As for theater chain owners, I think most of business depends on what value you can offer to the customer and the customer service you can give, which is largely a location to location issue as well as dependent on your cost controls. Even with huge home theater systems lots of people want to get out of the house and feel like they are treating themselves to large formats and the theater experience.
    4 May 2014, 11:29 PM Reply Like
  • 1 of 4
    , contributor
    Comments (125) | Send Message
     
    I passed on the original debt financing for DreamWorks SKG, because nowhere in their business plan did they show themselves building a distribution system. Other than a film library and a vehicle for some rich boys to make content, they were building nothing. The Sr. Lenders got repaid, so I was wrong there, but DreamWorks SKG did not survive. I later financed Paramount's acquisition of the DreamWorks Film library, but that was known assets with a fairly estimatable future cash flow.

     

    BTW the Studios typical net 45% to 47% from theatrical distribution. The real pain in theatrical distribution is the Print & Adverstising (P&A) cost and the fact that each film is essentially a new capital investment in something with unknown market appeal. It's why studios release a slate of films each year. 2 out of 10 carry the rest.

     

    I spent 15 years and deployed close to $5 billion of Sr. Debt financing many of the films you'd see every weekend. The business has a constant need for capital, which is good if your a financier. The negative comes when your financing structures start relying on revenues 7 to 10 years out from markets that may or may not be there. Just ask TPG about their investment in MGM.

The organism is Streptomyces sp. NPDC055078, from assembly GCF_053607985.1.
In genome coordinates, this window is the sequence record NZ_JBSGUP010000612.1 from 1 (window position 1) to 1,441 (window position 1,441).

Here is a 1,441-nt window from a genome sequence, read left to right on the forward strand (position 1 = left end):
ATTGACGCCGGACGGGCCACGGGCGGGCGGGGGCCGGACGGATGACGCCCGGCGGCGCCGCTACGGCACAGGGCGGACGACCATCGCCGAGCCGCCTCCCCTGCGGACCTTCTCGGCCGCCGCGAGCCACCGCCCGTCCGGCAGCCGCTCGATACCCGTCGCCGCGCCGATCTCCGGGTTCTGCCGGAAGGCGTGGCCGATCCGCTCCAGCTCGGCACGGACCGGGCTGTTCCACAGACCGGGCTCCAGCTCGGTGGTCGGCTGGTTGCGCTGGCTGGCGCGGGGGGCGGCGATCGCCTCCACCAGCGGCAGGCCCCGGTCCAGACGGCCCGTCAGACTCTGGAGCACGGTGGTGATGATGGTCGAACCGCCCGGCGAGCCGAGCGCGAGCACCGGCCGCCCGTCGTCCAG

6 May 2014, 12:03 AM Reply Like
  • 1 of 4
    , contributor
    Comments (125) | Send Message
     
    BTW the hedge fund Elliott Capital Management invested a reported $1.1 billion with Relativity Media which was releasing its pictures through Universal. My sources indicate Relativity lost close to $700 million for Elliott which sold it's equity stake to Ron Burkle's Yucaipa. Apparently, Ron Burkle is Ryan Kavanaugh's next sucker.
    13 May 2014, 12:34 AM Reply Like
  • jrpan2
    , contributor
    Comments (54) | Send Message
     
    I heard some Drive-in-Theaters are coming back so the middle class folks can take their kids to movies at a reasonable price...I hope it happens! I had such fun as a kid going to a Drive-in. Good investing!
    4 May 2014, 11:59 PM Reply Like
  • DavidHart
    , contributor
    Comments (41) | Send Message
     
    It's always fun reading comments from a movie studio head that puts out very few movies and isn't even close to being in the thick of things. If they want to produce animated shorts for Netflix and/or Microsoft then more power to them. However, I personally don't believe that he has the vision or understanding to predict where the industry is going.

     

    It's possible that, in 10 years time, movies will no longer be a growth industry. However, as portable devices get better, wireless becomes cheaper, and connectivity increases between various devices I believe that we will see even more content distribution, increasing movie revenues.

     

    As for the traditional movie theater, I believe that it will survive. But, as most people have mentioned, the experience may change from pure sit down entertainment to more of an event, with dining and other services thrown in.
    6 May 2014, 04:54 PM Reply Like
DJIA (DIA) S&P 500 (SPY)
ETF Hub
ETF Screener: Search and filter by asset class, strategy, theme, performance, yield, and much more
ETF Performance: View ETF performance across key asset classes and investing themes
ETF Investing Guide: Learn how to build and manage a well-diversified, low cost ETF portfolio
ETF Selector: An explanation of how to select and use ETFs